OT: In Danger of Becoming A Hostage in Domestic Politics, Again

In 2005, Ivanhoe’s Robert Friedland’s infamous statement about the huge profits to be made in Mongolia at an investor conference in Florida delayed his deal with the Government of Mongolia over one of the biggest copper deposits in the world, Oyu Tolgoi (OT).

Like many other democracies, political parties and politicians attempt to build up their profiles for upcoming elections in Mongolia – they often attempt to distinguish themselves from the ruling government.  The next parliamentary election is scheduled in June, 2012.  Following this logic, 20 members of the Mongolian Parliament issued a petition to the Prime Minister to demand the implementation of the parliamentary resolution that allowed the government to conclude the stability agreement with Ivanhoe and Rio Tinto. [Unuudur Newspaper, September 28, 2011]

However, Rio Tinto’s country director and chief executive Cameron McRae’s statement in the Australian on September 12, 2011 provided a golden opportunity for Mongolian parliamentarians to rally publicly.  Although the piece was originally titled “Rio Tinto Warns Mongolian Politicians Not To Be Greedy,” it seems that the newspaper then reworded the title as “Warning on Mongolia’s Minerals Regimes” as the investors demanded corrections. The original title can be found in several Mongolian blogs, for example, Business Mongolia.

Following this news article, several parliamentarians representing the 20 Mongolian MPs, who issued a petition to the Prime Minister, made statements that Cameron McRae intervened in an internal matter (politics of sovereign nations, rights of Mongolian parliamentarians) and even threatened  OT to disclose any hidden deals with other Mongolian politicians.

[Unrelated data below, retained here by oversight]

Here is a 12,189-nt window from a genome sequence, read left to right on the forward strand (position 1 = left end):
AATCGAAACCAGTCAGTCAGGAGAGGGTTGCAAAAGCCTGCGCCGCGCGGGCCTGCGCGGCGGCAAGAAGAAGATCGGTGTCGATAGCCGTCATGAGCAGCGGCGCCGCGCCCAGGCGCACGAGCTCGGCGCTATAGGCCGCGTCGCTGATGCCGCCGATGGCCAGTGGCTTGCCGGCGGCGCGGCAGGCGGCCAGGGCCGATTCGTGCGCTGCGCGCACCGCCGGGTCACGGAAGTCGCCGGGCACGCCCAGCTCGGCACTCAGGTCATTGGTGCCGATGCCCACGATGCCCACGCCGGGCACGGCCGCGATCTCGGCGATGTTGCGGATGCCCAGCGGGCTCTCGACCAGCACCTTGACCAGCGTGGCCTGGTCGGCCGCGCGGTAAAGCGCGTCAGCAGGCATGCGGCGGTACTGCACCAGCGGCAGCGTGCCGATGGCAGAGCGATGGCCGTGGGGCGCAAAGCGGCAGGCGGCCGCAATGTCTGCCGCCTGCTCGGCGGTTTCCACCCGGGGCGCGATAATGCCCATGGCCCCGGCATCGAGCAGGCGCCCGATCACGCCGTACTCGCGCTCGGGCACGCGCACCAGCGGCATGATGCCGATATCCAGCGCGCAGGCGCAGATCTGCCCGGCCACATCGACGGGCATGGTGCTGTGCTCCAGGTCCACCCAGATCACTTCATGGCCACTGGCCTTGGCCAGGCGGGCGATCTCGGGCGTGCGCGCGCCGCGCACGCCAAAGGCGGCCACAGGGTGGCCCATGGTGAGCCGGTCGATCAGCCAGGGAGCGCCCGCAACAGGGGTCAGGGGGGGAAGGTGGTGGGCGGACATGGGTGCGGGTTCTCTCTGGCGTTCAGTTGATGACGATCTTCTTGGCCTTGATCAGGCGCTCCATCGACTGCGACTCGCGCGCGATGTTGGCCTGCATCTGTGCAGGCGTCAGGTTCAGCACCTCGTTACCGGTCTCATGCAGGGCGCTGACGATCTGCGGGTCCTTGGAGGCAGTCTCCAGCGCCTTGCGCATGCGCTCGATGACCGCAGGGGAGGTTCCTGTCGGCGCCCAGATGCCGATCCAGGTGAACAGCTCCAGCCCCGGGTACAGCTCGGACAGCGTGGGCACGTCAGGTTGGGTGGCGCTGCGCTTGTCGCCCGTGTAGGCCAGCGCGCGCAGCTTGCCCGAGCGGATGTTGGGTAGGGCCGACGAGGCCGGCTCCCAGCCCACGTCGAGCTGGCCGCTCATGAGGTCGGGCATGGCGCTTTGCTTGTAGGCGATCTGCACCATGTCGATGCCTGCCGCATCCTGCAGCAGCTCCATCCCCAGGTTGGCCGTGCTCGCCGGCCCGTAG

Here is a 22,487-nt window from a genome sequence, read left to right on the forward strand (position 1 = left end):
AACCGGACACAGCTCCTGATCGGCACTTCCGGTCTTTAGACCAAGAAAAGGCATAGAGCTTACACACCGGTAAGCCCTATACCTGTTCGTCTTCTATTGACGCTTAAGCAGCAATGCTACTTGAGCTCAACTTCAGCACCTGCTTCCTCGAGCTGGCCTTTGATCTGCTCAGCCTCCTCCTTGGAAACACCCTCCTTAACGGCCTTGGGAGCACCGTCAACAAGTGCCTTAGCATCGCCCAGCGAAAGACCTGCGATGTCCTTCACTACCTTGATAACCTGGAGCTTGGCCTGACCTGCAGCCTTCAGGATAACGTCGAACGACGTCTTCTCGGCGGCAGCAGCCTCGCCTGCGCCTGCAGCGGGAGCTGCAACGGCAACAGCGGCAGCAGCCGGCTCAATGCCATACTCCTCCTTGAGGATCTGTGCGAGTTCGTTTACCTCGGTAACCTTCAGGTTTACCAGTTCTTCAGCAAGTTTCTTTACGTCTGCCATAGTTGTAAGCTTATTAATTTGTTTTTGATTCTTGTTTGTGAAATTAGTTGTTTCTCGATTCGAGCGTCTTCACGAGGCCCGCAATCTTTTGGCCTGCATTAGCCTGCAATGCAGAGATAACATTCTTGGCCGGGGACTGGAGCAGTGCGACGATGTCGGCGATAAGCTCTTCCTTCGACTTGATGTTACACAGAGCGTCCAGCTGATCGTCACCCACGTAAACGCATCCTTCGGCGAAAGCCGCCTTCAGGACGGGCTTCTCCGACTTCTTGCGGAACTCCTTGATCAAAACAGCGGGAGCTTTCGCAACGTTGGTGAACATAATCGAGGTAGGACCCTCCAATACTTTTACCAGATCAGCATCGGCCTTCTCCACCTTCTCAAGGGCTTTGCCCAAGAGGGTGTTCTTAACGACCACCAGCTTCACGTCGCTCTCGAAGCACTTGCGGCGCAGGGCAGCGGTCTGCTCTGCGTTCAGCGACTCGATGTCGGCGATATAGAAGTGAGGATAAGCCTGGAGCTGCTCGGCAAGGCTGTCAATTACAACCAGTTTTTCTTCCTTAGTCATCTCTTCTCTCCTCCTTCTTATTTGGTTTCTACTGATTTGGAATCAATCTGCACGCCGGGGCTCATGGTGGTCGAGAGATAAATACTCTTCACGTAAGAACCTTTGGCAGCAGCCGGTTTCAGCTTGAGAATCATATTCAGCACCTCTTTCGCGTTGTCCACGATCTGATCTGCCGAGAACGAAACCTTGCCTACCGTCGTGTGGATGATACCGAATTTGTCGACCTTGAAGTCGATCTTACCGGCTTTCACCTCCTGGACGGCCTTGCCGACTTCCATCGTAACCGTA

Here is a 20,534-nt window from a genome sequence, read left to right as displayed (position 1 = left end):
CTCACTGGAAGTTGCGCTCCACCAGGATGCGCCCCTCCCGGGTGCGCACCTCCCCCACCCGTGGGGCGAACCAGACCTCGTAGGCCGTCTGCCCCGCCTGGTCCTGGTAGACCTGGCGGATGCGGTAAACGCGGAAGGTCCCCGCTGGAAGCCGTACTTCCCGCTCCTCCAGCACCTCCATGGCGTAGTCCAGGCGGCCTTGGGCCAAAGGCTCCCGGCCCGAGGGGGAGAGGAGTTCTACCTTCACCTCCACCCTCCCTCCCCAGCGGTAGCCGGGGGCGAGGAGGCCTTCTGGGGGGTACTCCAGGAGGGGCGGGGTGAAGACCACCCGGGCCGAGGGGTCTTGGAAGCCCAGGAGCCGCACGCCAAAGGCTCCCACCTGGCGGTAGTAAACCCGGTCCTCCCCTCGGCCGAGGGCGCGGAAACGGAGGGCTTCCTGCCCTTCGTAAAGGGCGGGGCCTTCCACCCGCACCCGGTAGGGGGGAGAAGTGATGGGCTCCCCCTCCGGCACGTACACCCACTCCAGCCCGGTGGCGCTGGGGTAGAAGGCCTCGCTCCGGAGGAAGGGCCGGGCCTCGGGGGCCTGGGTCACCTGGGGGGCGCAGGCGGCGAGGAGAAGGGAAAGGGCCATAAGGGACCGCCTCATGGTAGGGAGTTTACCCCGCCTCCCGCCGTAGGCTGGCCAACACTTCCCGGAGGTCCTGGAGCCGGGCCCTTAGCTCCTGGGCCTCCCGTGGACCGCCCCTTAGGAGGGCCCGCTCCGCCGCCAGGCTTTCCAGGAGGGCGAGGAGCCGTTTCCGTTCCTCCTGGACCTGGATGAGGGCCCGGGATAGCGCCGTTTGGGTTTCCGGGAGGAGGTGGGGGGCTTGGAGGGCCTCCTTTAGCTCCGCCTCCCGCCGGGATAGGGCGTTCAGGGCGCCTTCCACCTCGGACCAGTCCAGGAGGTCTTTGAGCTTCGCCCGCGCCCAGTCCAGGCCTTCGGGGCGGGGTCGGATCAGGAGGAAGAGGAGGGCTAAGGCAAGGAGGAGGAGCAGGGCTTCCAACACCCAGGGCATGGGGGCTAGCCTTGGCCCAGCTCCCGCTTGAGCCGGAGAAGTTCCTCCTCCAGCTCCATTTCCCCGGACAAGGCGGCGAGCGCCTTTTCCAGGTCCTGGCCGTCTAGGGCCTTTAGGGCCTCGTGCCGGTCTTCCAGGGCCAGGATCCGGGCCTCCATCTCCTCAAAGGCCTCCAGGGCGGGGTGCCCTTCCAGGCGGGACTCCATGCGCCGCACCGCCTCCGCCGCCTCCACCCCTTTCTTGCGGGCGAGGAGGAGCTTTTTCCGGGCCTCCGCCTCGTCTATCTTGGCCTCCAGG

In response to MPs call, A. Munkhbat, an OT Vice President, denied Mr. McRae’s statement and stressed that the journalist of the Australian acknowledged his mistake of disseminating wrong information at a press conference on September 29, 2011. [OT Media Release, September 29, 2011].

If one ignores this bickering, the Mongolian government is in negotiation with  Rio Tinto and Ivanhoe  following the petitions of the 20 parliamentarians and directives of the Standing Committee of Foreign Affairs and Security of the Parliament, according to Minister of Mineral Resources, Zorigt [Press Release, Government of Mongolia, September 21, 2011].   And, Ivanhoe and Rio Tinto expressed their unwillingness to re-negotiate  the terms of the 2009 agreement.

Obviously, the Prime Minister would respond to the petition of the 20 members after their negotiation with the Rio Tinto and Ivanhoe.  But, Mongolian politicians and the media apparently over-reacted to a presumed news item in the Australian - which almost made  local politics global and OT a hostage of domestic politics as in the past – when Friedland’s casual comments in Florida resonated in Mongolian politics.

 

About mendee

Jargalsaikhan Mendee, a graduate student of the Political Science Department of the University of British Columbia
This entry was posted in Mining, Oyu Tolgoi, Politics and tagged . Bookmark the permalink.